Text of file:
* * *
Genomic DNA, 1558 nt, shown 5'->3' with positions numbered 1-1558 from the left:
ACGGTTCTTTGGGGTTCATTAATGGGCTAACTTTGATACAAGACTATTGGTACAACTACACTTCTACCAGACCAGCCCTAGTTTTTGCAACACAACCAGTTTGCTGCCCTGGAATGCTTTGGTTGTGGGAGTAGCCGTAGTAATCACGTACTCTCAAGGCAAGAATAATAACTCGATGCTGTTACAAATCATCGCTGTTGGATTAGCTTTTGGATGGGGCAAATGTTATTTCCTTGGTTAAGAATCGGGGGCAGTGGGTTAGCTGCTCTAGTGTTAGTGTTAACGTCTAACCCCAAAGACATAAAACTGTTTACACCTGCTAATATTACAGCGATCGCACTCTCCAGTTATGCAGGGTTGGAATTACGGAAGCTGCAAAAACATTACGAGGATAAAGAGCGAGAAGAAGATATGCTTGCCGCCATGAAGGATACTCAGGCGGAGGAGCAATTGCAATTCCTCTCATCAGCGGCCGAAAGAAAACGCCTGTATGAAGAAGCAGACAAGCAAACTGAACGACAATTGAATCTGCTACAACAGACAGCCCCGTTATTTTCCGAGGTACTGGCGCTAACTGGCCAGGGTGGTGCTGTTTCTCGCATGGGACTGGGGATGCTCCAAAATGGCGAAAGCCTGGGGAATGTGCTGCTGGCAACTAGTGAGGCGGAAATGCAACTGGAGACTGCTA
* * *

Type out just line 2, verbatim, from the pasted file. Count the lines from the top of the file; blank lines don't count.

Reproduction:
ACGGTTCTTTGGGGTTCATTAATGGGCTAACTTTGATACAAGACTATTGGTACAACTACACTTCTACCAGACCAGCCCTAGTTTTTGCAACACAACCAGTTTGCTGCCCTGGAATGCTTTGGTTGTGGGAGTAGCCGTAGTAATCACGTACTCTCAAGGCAAGAATAATAACTCGATGCTGTTACAAATCATCGCTGTTGGATTAGCTTTTGGATGGGGCAAATGTTATTTCCTTGGTTAAGAATCGGGGGCAGTGGGTTAGCTGCTCTAGTGTTAGTGTTAACGTCTAACCCCAAAGACATAAAACTGTTTACACCTGCTAATATTACAGCGATCGCACTCTCCAGTTATGCAGGGTTGGAATTACGGAAGCTGCAAAAACATTACGAGGATAAAGAGCGAGAAGAAGATATGCTTGCCGCCATGAAGGATACTCAGGCGGAGGAGCAATTGCAATTCCTCTCATCAGCGGCCGAAAGAAAACGCCTGTATGAAGAAGCAGACAAGCAAACTGAACGACAATTGAATCTGCTACAACAGACAGCCCCGTTATTTTCCGAGGTACTGGCGCTAACTGGCCAGGGTGGTGCTGTTTCTCGCATGGGACTGGGGATGCTCCAAAATGGCGAAAGCCTGGGGAATGTGCTGCTGGCAACTAGTGAGGCGGAAATGCAACTGGAGACTGCTA